Bladder Cancer: Imperatives for Personalized Medicine

September 15, 2011

Wide variations in the care of early bladder cancer exist, and among high–treatment intensity urology providers, overall survival is unchanged while rates of transition to major surgery are actually increasing. It has been said that for bladder tumors, it is time for a paradigm shift. We believe that the time is overdue.

Although the age-adjusted incidence of urothelial carcinoma has stabilized or declined in developed nations as a result of tobacco and environmental regulations, the rising numbers of the elderly and the shift in the tobacco epidemic to underdeveloped and rapidly industrializing nations with less stringent environmental controls augur a major growth in the worldwide burden of this disease. Current understanding of the molecular pedigree of urothelial carcinoma indicates that the disease follows a two-pathway model. The first of these, the common non–muscle-invasive papillary disease (Ta) defined by fibroblast growth factor receptor 3 (FGFR3) mutations and Ras pathway signaling, is characterized by a very low (< 5%) incidence of progression to invasive disease and very low disease-specific mortality. The second, or more lethal form is characterized by carcinoma in situ and invasive (lamina propria or deeper) tumors featuring p53 and Rb defects with a high risk of disease-specific mortality. For high-risk non–muscle-invasive disease, optimized intravesical therapeutics, including adequate transurethral resection, peri-operative intravesical chemotherapy, adjuvant intravesical bacille Calmette-Gurin and/or timely cystectomy, are needed to minimize disease-specific mortality and maximize quality of life. In muscle-invasive organ-confined disease, surgery remains the standard of care, with neoadjuvant chemotherapy providing a survival benefit in a subset of patients. Research strategies that identify disease subsets of muscle-invasive bladder cancer that benefit or do not benefit from adjunctive chemotherapy are required to reduce the relatively high number-needed-to-treat associated with this approach. To facilitate major therapeutic progress in the disease, accelerated study of experimental therapeutics connected to a fuller portrait of the heterogeneous molecular pathophysiology of bladder cancer is needed. Effective multidisciplinary collaboration is imperative in order to implement existing knowledge, enable priority research, reduce costs, and improve on the clinically relevant endpoints of survival and quality of life.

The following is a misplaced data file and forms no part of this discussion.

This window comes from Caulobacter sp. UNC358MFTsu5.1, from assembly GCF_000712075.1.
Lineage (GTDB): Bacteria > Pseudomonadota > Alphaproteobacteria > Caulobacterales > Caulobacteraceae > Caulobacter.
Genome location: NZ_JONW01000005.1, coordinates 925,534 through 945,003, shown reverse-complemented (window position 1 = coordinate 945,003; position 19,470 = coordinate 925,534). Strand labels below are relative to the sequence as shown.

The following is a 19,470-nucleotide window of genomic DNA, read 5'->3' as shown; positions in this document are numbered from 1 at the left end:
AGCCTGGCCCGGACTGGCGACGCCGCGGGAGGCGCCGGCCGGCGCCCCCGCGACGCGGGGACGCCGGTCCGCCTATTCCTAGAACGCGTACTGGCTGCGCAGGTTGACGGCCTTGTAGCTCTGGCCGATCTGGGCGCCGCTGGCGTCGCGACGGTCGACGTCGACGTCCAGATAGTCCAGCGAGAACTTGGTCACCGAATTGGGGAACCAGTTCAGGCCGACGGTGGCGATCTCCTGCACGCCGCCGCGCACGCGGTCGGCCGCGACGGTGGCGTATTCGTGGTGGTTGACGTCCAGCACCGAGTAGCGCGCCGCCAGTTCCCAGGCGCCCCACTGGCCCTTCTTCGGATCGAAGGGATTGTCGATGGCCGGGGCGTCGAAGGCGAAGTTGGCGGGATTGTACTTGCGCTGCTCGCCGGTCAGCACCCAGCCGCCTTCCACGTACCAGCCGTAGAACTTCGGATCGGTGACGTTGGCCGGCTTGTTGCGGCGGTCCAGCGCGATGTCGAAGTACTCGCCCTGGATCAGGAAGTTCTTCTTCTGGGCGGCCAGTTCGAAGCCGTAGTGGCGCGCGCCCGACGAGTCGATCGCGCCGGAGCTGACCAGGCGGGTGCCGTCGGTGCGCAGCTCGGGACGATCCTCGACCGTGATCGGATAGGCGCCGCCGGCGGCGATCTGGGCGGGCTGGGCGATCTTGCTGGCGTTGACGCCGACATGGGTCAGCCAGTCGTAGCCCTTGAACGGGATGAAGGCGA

It has been estimated that 2.7 million people worldwide have a history of bladder cancer and that approximately 145,000 die every year from the disease.[1] In the United States, urothelial carcinoma of the bladder (UC) accounts for 95% of bladder cancers. Cigarette smoking accounts for at least 50% of UC in men and 35% in women.[2,3] It is less certain that UC in nonsmokers is related to environmental tobacco smoke exposures. Aromatic amines, polycyclic aromatic and chlorinated hydrocarbons, arsenic-laced drinking water, aristolochic acid, cyclophosphamide exposure, and a range of industrial chemicals have been implicated in urothelial carcinogenesis. Marked variation in individual susceptibility despite seemingly equal carcinogen exposures has been explained by genetic polymorphisms regulating varied detoxification mechanisms.[3,4] Familial bladder cancer is rare, and viral pathogenesis remains unproven. Although chronic inflammation is strongly implicated in the pathogenesis of squamous carcinomas of the bladder, its role in the pathogenesis of UC is unproven.[5] Prior use of nonsteroidal anti-inflammatory drugs, but not aspirin, is associated with a lowered risk of UC among nonsmokers alone.[6] Ninety percent of UC occurs in persons older than 55 years, with the highest risk in those aged 75 to 85 years.[7]

The multipronged approach to control of Schistosoma hematobium infections in Egypt that was followed by steep declines in mortality from associated squamous carcinomas of the bladder is a remarkable public health success story.[8] However, aging among rising world populations and a shift in the tobacco epidemic to rapidly industrializing nations with less stringent environmental protections portend a major increase in the global incidence of and mortality from UC.

The periodic cystoscopies employed in the treatment and monitoring of bladder cancer place a significant burden on existing healthcare resources; in a 1995 survey of five solid tumors in the elderly, Medicare payments from diagnosis to death were highest for bladder cancer.[9] Cost-effective paradigms for controlling the global scale and impact of the disease are needed.